The Dalmore Sets Another Milestone For Scotch With Its Latest Whisky, Now On Auction

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On October 20th, The Dalmore debuted its latest collection of prized single malts at a ceremony inside the V&A Museum in Dundee, Scotland. Dubbed the Luminary Series, it showcases an ongoing partnership between ultra-premium whisky and world-renowned designers. The first volume features structural flourishes from Kengo Kuma and Maurizio Mucciola, the lead architects of the iconic building in which the launch took place.

Of course, new releases in the spirits sector occur almost daily. And even artistic collaborations in the space have become commonplace. Nevertheless, there are a number of reasons why this particular launch isn’t like most others. Here’s a closer look at why...

The first thing to note is that Luminary No. 1 is actually two separate releases. The inaugural chapter contains both a Rare and Collectible edition. The Rare—as advertised—is an insanely precious 48-year-old juice of which only enough exists to fill three decanters. One of them is currently on auction through Sotheby’s and it’s expected to fetch over $100,000 by the time the hammer drops on November 16th. So it’s best not to get your hopes up there.

The Collectible, by comparison, is eminently attainable. It’s a 15-year-old juice which underwent a unique finishing process, spending time in both ex-Amarone barrels as well as bespoke “Kintsugi” casks—built from staves of Japanese Mizunara and Scottish oak from The Dalmore’s own backyard on the River Tay.

“They’re around 200 liters in size, give or take,” says master whisky maker Gregg Glass of the specialty cooperage. “One head was Japanese oak, the other head was Scottish oak and the body is American oak. And we even toasted [each component] differently. The Japanese had a slightly lighter toasting. We managed to do a heavier toasting with the Scottish oak to bring out these heavy coffee notes.”

The end result is a complex sipping experience. Initial elements of marmalade and ginger surrender to sandalwood and burnt honey in the finish. 15,000 total bottles have shipped out globally. If you act relatively quickly you should be able to secure one near its retail price of $245. But because it labels itself as the first of a series, it’s virtually guaranteed to inflate rapidly on secondary markets.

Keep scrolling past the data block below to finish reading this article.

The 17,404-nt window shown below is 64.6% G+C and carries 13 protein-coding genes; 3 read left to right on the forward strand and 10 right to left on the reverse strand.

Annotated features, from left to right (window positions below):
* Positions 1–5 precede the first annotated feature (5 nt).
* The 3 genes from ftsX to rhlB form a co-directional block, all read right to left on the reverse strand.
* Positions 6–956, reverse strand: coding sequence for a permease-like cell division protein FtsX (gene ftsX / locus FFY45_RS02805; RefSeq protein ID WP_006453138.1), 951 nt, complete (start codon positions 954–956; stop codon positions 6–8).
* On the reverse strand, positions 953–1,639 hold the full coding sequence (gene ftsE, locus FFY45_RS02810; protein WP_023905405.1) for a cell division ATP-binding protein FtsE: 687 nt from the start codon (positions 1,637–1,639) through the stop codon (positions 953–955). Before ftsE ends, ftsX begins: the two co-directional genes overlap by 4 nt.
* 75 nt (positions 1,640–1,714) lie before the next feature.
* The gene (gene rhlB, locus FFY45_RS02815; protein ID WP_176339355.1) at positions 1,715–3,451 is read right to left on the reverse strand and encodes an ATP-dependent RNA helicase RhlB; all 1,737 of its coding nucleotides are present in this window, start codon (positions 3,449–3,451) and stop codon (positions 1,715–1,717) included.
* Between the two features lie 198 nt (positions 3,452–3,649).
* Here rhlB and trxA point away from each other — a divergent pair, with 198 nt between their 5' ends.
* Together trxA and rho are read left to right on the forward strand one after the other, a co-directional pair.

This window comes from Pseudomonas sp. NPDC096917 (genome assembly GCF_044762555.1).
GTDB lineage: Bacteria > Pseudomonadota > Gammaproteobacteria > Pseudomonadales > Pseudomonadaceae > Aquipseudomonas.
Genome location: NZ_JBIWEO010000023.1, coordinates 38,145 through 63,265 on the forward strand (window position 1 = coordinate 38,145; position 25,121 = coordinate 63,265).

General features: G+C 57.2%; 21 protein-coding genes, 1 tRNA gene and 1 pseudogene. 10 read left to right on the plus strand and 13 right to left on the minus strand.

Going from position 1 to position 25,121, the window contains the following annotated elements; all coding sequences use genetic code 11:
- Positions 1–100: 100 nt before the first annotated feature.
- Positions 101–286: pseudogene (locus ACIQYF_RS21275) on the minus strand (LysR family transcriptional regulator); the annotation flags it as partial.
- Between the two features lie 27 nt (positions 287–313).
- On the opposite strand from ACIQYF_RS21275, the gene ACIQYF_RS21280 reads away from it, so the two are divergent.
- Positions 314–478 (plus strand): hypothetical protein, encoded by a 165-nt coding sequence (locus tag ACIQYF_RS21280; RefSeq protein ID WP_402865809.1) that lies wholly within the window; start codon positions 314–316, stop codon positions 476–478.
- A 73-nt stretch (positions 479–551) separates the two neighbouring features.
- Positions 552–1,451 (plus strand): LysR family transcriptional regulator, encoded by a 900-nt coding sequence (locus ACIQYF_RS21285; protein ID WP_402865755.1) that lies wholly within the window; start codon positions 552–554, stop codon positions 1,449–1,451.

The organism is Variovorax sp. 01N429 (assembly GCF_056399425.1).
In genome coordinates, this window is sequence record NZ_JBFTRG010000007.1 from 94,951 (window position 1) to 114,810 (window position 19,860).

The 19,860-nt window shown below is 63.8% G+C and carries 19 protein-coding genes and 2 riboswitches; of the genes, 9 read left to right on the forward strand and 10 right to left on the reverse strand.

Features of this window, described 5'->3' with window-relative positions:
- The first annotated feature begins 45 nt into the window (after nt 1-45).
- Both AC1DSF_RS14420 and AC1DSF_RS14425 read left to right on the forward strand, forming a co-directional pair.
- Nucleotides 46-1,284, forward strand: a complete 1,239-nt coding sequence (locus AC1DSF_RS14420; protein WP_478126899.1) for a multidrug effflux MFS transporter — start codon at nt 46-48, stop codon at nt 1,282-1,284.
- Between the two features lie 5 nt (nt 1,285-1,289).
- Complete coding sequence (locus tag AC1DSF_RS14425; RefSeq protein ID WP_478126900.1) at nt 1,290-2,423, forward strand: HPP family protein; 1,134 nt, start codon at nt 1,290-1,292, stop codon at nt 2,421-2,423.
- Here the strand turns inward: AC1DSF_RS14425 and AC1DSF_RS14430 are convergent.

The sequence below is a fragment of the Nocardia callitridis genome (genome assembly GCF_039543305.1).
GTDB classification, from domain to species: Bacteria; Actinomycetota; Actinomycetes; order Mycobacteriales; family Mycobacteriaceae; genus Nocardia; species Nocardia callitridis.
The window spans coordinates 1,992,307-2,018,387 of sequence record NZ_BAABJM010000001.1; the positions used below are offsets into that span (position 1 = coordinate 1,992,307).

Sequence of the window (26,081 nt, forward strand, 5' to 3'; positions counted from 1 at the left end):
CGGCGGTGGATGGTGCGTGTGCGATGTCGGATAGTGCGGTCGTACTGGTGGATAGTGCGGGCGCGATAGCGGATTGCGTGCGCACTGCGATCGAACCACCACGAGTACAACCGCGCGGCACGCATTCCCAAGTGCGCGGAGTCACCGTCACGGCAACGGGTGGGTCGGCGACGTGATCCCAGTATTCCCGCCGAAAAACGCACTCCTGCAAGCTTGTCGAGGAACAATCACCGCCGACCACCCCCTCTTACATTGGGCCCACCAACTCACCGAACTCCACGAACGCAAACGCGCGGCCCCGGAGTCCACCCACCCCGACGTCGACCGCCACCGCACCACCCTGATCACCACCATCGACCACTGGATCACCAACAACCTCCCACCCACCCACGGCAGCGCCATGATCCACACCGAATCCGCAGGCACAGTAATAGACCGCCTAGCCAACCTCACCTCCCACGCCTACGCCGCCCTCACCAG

The idea of coming to market with a dual-strata release is a novel one. And it’s also one that serves a practical purpose: the Dalmore is able to promote the headline-grabbing auction liquid that no mere mortal will ever be able to taste, while at the same time giving the masses something that’s both innovative and relatively accessible. It’s a crowd-pleasing approach that might serve as a working template for ultra-premium brands moving forward.

But there’s something even more notable about The Luminary launch that speaks entirely to The Dalmore. The series appears to be a transitionary one from a personnel standpoint. The reigns and responsibility of whisky-making are slowly shifting from the legendary hands (and nose) of Sir Richard Paterson to Glass—his protege and heir apparent. While No. 1 is very clearly a shared vision—both craftsmen played a prominent role in conceiving the Kintsugi casks—it’s not hard to imagine that by the 2nd or 3rd Luminary offering, Paterson will be encouraging his disciple to assume a leading role.

Boasting a 56-year career with The Dalmore, Paterson is obviously not someone the brand can just replace overnight. Indeed, establishing a worthy successor will be a monumental milestone for the storied Highland malt producer. But if their latest launch is any indicator, they’ve got their next luminary waiting in the wings.